Impact of COVID-19 on exercise pathophysiology. A combined cardiopulmonary and echocardiographic exercise study.

Baratto C; Caravita S; Faini A; Perego GB; Senni M;Badano LP; Parati G;

Journal of applied physiology (Bethesda, Md. : 1985) [J Appl Physiol (1985)] 2021 Mar 25. Date of Electronic Publication: 2021 Mar 25.

Background: Survivors from COVID-19 pneumonia can present with persisting multisystem involvement (lung, pulmonary vessels, heart, muscle, red blood cells) that may negatively affect exercise capacity.
Methods: We sought to determine the extent and the determinants of exercise limitation in COVID-19 patients at the time of hospital discharge.
Results: Eighteen consecutive patients with COVID-19 and 1:1 age-, sex-, and body mass index- matched controls underwent: spirometry, echocardiography, cardiopulmonary exercise test and exercise echocardiography for the study of pulmonary circulation. Arterial blood was sampled at rest and during exercise in COVID-19 patients. COVID-19 patients lie roughly on the same oxygen consumption isophlets than controls both at rest and during submaximal exercise, thanks to supernormal cardiac output (p<0.05). Oxygen consumption at peak exercise was reduced by 30% in COVID-19 (p<0.001), due to a peripheral extraction limit. Additionally, within COVID-19 patients, hemoglobin content was associated with peak oxygen consumption (R 2 =0.46, p=0.002)Respiratory reserve was not exhausted (median [IRQ], 0.59 [0.15]) in spite of moderate reduction of forced vital capacity (79±40%)Pulmonary artery pressure increase during exercise was not different between patients and controls. Ventilatory equivalents for carbon dioxide were higher in COVID-19 patients than in controls (39.5 [8.5] vs 29.5 [8.8], p<0.001), and such an increase was mainly explained by increased chemosensitivity.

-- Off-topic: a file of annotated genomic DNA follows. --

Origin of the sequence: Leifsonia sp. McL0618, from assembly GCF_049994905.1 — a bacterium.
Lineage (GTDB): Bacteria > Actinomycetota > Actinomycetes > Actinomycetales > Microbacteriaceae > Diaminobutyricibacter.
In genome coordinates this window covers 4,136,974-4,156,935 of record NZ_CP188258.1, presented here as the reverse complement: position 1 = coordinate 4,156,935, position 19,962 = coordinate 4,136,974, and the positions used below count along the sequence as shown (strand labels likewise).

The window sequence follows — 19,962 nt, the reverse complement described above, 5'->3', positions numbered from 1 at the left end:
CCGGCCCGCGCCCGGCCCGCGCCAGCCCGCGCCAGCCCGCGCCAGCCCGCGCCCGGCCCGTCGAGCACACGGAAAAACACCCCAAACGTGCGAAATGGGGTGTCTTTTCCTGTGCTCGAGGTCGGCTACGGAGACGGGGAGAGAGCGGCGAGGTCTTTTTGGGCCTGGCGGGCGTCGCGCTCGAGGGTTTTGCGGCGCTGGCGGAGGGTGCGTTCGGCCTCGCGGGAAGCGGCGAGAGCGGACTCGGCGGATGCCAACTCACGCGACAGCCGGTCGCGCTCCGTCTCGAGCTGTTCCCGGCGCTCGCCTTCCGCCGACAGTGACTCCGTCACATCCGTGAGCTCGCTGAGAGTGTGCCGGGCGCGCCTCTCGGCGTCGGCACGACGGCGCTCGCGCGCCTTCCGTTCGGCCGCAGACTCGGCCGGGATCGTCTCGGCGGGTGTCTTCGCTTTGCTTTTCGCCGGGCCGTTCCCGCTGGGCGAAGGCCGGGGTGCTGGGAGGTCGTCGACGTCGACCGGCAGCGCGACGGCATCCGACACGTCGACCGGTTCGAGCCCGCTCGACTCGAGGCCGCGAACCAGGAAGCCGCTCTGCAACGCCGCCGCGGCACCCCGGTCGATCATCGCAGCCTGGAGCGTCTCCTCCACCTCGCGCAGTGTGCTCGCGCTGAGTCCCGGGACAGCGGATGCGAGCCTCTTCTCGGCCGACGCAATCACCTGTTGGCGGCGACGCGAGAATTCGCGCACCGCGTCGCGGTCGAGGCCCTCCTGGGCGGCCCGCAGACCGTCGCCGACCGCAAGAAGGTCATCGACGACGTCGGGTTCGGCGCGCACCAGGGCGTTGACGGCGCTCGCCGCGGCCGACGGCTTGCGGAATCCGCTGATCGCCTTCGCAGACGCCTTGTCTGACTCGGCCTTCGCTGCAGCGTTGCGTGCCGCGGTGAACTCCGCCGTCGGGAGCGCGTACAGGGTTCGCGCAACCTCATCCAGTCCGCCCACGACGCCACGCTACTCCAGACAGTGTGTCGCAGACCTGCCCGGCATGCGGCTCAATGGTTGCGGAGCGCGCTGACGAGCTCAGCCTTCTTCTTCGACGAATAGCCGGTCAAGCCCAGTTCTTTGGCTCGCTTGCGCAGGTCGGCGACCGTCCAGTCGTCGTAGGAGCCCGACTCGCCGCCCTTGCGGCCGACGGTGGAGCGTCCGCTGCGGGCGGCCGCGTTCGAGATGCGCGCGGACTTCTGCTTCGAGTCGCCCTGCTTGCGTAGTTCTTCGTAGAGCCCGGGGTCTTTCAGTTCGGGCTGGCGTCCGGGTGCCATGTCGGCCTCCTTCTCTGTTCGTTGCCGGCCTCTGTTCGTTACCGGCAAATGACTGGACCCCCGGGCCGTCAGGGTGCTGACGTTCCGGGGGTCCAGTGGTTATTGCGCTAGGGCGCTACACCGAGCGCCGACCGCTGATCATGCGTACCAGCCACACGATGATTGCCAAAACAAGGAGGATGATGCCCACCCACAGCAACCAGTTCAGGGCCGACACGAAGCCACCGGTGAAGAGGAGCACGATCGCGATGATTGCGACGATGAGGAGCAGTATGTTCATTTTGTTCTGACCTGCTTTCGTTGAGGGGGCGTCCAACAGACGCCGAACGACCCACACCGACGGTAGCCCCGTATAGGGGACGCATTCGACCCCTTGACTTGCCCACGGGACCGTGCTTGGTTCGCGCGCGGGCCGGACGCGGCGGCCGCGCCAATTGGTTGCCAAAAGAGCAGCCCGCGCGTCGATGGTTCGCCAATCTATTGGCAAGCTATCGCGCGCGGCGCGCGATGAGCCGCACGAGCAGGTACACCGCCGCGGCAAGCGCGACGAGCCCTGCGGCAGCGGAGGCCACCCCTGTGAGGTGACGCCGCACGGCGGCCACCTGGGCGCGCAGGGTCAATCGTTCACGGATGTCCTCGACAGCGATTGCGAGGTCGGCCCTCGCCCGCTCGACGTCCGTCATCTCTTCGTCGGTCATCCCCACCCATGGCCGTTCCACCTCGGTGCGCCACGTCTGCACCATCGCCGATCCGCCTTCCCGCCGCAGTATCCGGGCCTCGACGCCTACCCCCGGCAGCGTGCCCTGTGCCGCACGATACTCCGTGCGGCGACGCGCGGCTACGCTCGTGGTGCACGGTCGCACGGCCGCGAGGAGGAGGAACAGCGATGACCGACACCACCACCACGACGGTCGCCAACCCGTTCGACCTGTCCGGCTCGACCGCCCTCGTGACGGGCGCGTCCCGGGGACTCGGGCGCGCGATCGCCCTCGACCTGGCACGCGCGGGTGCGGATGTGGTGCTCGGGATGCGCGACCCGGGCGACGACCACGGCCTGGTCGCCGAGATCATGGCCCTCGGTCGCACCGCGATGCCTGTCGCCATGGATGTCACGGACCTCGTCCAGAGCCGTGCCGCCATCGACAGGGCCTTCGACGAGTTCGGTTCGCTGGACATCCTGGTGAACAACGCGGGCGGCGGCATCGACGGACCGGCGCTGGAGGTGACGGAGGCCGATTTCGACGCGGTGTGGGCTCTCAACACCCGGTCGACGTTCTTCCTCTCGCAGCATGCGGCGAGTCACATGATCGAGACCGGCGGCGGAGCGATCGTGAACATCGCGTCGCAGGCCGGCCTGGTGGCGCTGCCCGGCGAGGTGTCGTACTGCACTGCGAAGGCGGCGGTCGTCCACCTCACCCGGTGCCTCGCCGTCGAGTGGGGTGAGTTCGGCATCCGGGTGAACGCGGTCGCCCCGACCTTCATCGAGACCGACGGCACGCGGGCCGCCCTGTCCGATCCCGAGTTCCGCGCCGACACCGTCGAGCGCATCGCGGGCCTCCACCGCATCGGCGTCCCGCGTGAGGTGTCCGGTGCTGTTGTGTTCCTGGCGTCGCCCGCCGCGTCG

Conclusions: When recovering from COVID-19, patients present with reduced exercise capacity and augmented exercise hyperventilation. Peripheral factors, including anemia and reduced oxygen extraction by peripheral muscles were the major determinants of deranged exercise physiology. Pulmonary vascular function seemed unaffected, despite restrictive lung changes.